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Linked firms vying for same public contracts

MOF: Govt procurement rules allow it, so long as there is no collusion or tender rigging


BUSINESSES with directorship or ownership links to each other are submitting bids for the same government contracts.

This has raised questions by some on whether such links should face more scrutiny under the government's procurement process for goods and services process.

The Ministry of Finance however, says procurement rules allow for this, so long as there is no collusion or tender "rigging".

It said: "In an open competitive environment, the participation of two or more companies with common directors or owners is allowed as long as it does not prevent any other company from submitting a bid."

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The ministry's spokesman added that if there was a suspicion of collusion or bid rigging, regardless of whether there are common directors or owners, it will prompt further investigations.

Data by Handshakes - a portal that generates interactive network maps of people and entities - shows four cases of certain tenderers for the same jobs being connected to one another by common directors - past or present - and/or shareholders plus other links such as a common company secretary and in one case, registered address.

The cases involved services procured by the Land Transport Authority (LTA), Ministry of Education (two contracts) and Nanyang Polytechnic between last November and August this year for contracts worth some S$16,000 to S$2.9 million.

Handshakes' analysis, provided to The Business Times, was based on information on GeBiz, the government's e-procurement portal, and the Accounting and Corporate Regulatory Authority (ACRA).

In response to BT's queries, the MOF spokesman said: "Companies are considered as distinct suppliers even if they share common directors or owners, as long as they are recognised as separate legal entities."

These suppliers will be evaluated based on their own merits against the evaluation criteria, it added.

While the bulk of government procurement activities in Singapore is decentralised to individual ministries, statutory boards and departments, the MOF has issued central procurement guidelines for all to follow.

Still, some opine that it may be worth a rethink, to discourage private sector players from trying to get several bites at a contract.

"It would be appropriate for the government to consider reviewing the present rules to prevent 'gaming'," said Robson Lee, a Singapore-based partner of US law firm Gibson Dunn when asked to comment on the findings.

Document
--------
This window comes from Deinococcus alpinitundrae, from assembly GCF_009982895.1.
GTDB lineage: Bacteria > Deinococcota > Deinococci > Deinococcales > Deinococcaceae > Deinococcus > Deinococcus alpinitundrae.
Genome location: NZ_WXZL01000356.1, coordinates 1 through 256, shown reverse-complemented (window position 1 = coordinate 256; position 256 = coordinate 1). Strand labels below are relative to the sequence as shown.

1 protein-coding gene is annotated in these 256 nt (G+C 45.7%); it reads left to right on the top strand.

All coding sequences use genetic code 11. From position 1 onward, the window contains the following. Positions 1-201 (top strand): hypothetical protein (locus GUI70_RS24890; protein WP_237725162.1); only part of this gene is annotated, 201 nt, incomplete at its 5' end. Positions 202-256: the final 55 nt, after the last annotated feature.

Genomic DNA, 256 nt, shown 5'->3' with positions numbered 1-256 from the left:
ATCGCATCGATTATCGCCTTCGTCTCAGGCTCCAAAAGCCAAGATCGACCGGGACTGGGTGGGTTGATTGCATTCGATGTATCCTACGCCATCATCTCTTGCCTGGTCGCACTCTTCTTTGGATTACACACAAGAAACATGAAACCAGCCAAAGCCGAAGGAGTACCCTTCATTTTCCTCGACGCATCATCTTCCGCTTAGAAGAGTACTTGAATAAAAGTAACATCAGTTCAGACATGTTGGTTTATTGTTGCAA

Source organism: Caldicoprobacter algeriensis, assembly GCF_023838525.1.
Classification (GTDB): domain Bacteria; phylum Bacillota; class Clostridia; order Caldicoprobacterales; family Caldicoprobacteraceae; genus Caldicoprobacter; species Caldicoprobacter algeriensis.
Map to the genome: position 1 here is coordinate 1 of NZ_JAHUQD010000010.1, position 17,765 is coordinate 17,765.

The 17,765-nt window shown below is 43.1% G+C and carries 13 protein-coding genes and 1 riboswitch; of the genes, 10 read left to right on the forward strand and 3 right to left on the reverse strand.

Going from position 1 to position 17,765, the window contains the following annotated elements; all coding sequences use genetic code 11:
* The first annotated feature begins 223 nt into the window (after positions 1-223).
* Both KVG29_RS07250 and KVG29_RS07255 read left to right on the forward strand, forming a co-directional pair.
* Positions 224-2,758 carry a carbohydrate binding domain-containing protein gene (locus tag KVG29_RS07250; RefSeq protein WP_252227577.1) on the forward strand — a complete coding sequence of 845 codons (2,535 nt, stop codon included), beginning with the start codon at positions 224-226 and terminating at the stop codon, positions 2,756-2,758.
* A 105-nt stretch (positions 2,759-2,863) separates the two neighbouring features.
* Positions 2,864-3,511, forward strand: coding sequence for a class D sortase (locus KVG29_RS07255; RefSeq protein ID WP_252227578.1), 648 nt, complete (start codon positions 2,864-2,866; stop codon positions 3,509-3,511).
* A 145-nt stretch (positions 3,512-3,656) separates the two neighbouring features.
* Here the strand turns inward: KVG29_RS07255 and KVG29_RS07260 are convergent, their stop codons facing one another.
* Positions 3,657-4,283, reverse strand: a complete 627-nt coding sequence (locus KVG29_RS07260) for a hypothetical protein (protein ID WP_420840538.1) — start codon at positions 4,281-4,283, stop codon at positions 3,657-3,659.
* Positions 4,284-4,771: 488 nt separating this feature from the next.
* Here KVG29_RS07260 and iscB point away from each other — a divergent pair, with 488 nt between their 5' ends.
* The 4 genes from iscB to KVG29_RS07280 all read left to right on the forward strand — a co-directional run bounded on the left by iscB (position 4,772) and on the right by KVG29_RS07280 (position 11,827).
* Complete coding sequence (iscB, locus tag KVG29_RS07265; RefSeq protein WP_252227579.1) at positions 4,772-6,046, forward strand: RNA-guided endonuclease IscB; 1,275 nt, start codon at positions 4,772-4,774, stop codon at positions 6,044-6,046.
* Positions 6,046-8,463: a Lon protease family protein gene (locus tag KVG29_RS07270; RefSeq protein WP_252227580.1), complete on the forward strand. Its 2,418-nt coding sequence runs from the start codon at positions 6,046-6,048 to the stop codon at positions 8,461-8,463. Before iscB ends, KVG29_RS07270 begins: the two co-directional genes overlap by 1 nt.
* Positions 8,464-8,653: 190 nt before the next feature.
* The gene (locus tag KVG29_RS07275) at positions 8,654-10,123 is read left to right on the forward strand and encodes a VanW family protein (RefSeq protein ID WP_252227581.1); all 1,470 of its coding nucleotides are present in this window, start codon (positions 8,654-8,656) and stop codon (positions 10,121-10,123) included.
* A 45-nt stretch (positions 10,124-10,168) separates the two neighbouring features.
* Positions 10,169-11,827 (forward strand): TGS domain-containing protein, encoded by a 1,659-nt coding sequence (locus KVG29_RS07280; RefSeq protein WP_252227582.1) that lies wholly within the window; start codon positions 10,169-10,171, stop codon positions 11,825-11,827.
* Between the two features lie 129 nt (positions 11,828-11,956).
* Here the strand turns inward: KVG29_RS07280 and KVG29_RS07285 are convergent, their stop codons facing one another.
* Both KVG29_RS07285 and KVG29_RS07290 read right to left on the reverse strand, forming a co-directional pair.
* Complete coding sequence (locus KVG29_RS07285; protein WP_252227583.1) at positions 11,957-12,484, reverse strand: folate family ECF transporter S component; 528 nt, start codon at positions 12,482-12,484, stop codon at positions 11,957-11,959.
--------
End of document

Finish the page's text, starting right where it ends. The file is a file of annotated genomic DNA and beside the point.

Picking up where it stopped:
"Any regulatory change to prevent 'gaming' will reinforce public confidence in the tender process," he said.

In the case of the LTA tender for the supply and installation of new system furniture which closed last December, the job was awarded to C&R Interiors Pte Ltd which had submitted a S$2.91 million bid.

While the winner had no links with other bidders, Handshakes' network map indicates common connections between three out of 12 companies that tendered for the job.

Two tenderers - Vanguard Interiors and Vcop - have two common directors, company secretary and a common shareholder cum director. One director and shareholder from another tenderer D'Doubles was a past director in Vcop between 2005-2010 and still remains a shareholder in Vcop.

These three firms had submitted bids for the LTA job ranging from S$2.66 million to S$3.5 million.

"LTA evaluates all contracts in a stringent manner. This includes carrying out checks on company profile and their shareholder information," said an LTA spokesman in response to queries.

In addition, it will carry out checks to confirm the independence of the bidders for tenders where directors or shareholders are participating in multiple bids for the same project.

"The LTA tender evaluation committee will also seek clarification from the tenderers to confirm the involvement of these directors or shareholders in the respective tender bids.

Where necessary, we will request the tenderer to provide an undertaking to ensure that there is no conflict of interest due to such common directorship," the LTA spokesperson elaborated.

The other instance involved a procurement exercise by the Ministry of Education for the design, supply and installation and maintenance services of a cabinet with built-in tropical fish aquarium that closed on July 19 this year and was awarded to Urbanseas for S$16,000.

Urbanseas and another supplier Iwarna Aquafarm which had submitted a quote at S$19,348 share a common director and shareholder, according to information from Handshakes.

When queried, an MOE spokesman replied: "MOE takes guidance from the Government Procurement policy framework. We assess all companies on the same criteria. We will evaluate the offer from each participating company based on compliance with tender requirements, the participating company's financial capability, and merits."

One observer remarked: "These bids by connected parties reflects market forces simply reacting to our procurement system. Or it could just be the private sector being clever about things. I believe it could warrant a closer look at the rules to ensure prudent management of public funds."

The Handshakes analytical tool is produced by DC Frontiers, in which Singapore Press Holdings made a S$2 million investment in 2015.

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